AR/VR and emerging technologies
Virtual reality (VR) is a 3D computer-generated environment which can be a highly imaginative, or a realistic, simulation of the actual world. Depending on the VR environment, people can interact through first-person (through their own eyes or the eyes of a character) or through third person (disembodied) perspectives, or they can switch between the two.
VR can be delivered via a desktop computer, mobile computing device or with a head-mounted display (HMD), which can be a headset or goggles.
Teachers need to consider the safe use of VR with students. As a first step, teachers should consult and follow manufacturers’ guidelines.
Augmented reality (AR) allows computer-generated information and virtual objects to be overlayed on physical object in real time. AR is a relatively young technology in terms of mass adoption. AR can be delivered by via desktop computers, projector systems, mobile devices, such as smart phones and tablets, and head mounted displays (headsets, goggles or glasses). The most common type of AR is that delivered through mobile devices such as tablets and smart phones.
- Before purchasing any VR equipment, view this blog, developed by A/Prof Erica Southgate, which provides insights into immersive virtual reality in classrooms.
- The infographic The power of virtual reality for education suggests how VR can be used to engage students and promote deep learning.
- Use the infographics on AR and VR with your students or print them and use them as posters.
- Check out this latest research Virtual and Augmented Reality and School Education.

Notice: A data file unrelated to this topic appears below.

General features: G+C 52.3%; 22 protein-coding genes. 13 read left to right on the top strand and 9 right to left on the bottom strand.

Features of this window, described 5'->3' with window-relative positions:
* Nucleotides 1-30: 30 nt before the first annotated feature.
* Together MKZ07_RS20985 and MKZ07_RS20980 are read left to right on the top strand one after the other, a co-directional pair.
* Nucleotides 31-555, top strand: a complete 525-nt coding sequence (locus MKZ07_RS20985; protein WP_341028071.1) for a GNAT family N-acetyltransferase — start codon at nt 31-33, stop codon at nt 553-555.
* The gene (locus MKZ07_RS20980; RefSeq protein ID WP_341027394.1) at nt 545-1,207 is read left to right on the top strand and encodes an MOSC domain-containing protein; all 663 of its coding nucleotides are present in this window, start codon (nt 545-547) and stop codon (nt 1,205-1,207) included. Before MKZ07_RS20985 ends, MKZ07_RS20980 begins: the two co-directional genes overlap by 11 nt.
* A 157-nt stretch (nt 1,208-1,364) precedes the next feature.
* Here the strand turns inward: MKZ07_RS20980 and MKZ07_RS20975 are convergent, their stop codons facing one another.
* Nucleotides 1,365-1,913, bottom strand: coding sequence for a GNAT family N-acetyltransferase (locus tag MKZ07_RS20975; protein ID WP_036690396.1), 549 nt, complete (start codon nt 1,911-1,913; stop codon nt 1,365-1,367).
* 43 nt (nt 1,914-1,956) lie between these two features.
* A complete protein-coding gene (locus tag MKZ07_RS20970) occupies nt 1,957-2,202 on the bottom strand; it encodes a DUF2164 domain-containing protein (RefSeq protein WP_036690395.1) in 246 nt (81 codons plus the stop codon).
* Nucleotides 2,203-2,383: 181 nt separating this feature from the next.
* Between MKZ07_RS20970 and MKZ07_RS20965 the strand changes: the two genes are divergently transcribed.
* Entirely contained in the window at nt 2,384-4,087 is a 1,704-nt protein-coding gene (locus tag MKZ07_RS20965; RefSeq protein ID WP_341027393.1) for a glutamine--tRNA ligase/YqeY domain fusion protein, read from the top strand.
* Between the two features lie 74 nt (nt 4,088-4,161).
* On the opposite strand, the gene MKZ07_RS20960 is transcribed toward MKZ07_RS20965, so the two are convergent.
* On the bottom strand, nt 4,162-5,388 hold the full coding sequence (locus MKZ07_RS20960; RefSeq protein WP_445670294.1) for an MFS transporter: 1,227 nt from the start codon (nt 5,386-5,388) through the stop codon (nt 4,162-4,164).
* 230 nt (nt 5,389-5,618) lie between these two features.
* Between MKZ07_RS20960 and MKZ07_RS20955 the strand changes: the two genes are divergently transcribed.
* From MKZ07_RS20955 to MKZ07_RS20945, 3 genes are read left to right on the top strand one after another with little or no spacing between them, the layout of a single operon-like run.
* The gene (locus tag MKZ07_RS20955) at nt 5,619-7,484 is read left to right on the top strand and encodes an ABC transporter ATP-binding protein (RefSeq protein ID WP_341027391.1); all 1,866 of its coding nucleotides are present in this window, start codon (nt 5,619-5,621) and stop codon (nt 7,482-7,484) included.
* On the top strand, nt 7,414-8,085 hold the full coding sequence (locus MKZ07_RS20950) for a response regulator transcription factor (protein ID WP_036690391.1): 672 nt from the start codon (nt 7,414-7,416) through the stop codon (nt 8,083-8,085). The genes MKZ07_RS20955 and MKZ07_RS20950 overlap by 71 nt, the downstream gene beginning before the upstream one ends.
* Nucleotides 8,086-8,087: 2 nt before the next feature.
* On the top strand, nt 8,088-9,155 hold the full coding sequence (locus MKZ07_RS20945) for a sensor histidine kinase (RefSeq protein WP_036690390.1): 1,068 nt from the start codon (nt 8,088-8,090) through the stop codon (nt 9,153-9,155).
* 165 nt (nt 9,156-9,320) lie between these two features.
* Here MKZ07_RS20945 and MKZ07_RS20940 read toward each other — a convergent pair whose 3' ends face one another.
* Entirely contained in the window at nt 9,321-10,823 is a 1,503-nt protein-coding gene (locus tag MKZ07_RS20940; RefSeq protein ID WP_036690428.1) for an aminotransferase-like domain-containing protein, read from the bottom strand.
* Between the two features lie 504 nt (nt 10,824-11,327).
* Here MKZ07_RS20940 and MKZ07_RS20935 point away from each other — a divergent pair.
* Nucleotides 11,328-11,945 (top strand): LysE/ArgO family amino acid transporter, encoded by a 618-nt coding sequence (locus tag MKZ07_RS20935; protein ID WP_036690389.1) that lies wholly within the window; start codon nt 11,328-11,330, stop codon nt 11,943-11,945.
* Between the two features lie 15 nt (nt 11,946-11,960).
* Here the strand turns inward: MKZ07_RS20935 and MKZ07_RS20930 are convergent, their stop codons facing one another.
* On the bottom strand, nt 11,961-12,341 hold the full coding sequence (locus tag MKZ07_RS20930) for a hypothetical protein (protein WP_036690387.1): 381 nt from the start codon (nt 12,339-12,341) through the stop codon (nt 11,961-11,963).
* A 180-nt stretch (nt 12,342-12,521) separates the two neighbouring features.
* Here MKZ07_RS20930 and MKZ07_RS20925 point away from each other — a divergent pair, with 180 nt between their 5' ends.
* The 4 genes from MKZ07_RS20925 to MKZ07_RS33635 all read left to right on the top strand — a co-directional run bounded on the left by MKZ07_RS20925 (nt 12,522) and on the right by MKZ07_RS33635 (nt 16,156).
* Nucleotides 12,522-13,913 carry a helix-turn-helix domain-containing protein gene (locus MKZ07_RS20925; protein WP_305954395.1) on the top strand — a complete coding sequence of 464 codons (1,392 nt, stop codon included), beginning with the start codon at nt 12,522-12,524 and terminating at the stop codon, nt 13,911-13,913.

Tech trends and challenges: To ensure eSafety’s content and programs reflect current information, technological developments and global trends, we continually scan for new research, policy, legislative and technical updates. We have captured eSafety's approach to selected tech trends and challenges in these position statements. This page is updated periodically. Various emerging issues are also discussed in our blog posts.
New technologies risk-assessment tool: This risk-assessment tool can help schools to effectively plan and assess risks and benefits before introducing any new online platforms or technologies. Additional research about the platform or technology is recommended if you are unsure of the answer to one or more of the questions.
DISCLAIMER: PRODUCTS ON DT HUB
In this section we highlight features of common technologies used in schools. However, any references to any specific product, process or service is for information only and does not constitute an endorsement or recommendation.
Suggested Year Bands: Years 2-10
Images credit: © Maurizio Pesce/ Wikimedia Commons, CC BY 2.0
Feature image: WikimediaImages/ pixabay
Google Cardboard is a virtual reality platform that enables the user to head mount a smartphone which can be used to experience Virtual Reality applications. Made from cardboard it can be purchased pre manufactured or build their own.
Suggested Year Bands: Years 7-8, Years 9-10
Images credit: © Class VR
Class VR is a stand alone headset that has a full VR experience within the headset meaning there is no need for smartphones or devices. Class VR also comes with classroom management for lesson distributions.
Suggested Year Bands: Years 7-8, Years 9-10
The Oculus Rift is virtual reality goggles which work with a gaming desktop or laptop. The lenses inside the Oculus allow the viewer to be transported to a 3D world.
Refer to this video guide which provides tips on setting up a set of 4 VR headsets from the CSER Lending Library with a wifi hotspot, linked ipad and then casting to a monitor via chrome cast.
Suggested Year Bands: Years 3-6
Images credit: © cospaces
Suggested Year Bands: Years 3-10
Images credit: © Metaverse
Metaverse is an Augmented Reality program that allows storytellers to create interactive experiences. Students arrange components on a storyboard which can then be combined to create augmented adventures.
Suggested Year Bands: Years 5-10
Images credit: © Vortals
Vortals is a mixed reality (2D, 3D, augmented reality and virtual reality) design and presentation system. It allows students to simply create powerful interactive experiences on a PC or mac (without headsets attached) and to view back on mobile devices or PC connected devices such as Oculus rift or HTC vive.
Vortals is available on a site license basis. A license for all campus and all student home use, costs approximately $2000 per year.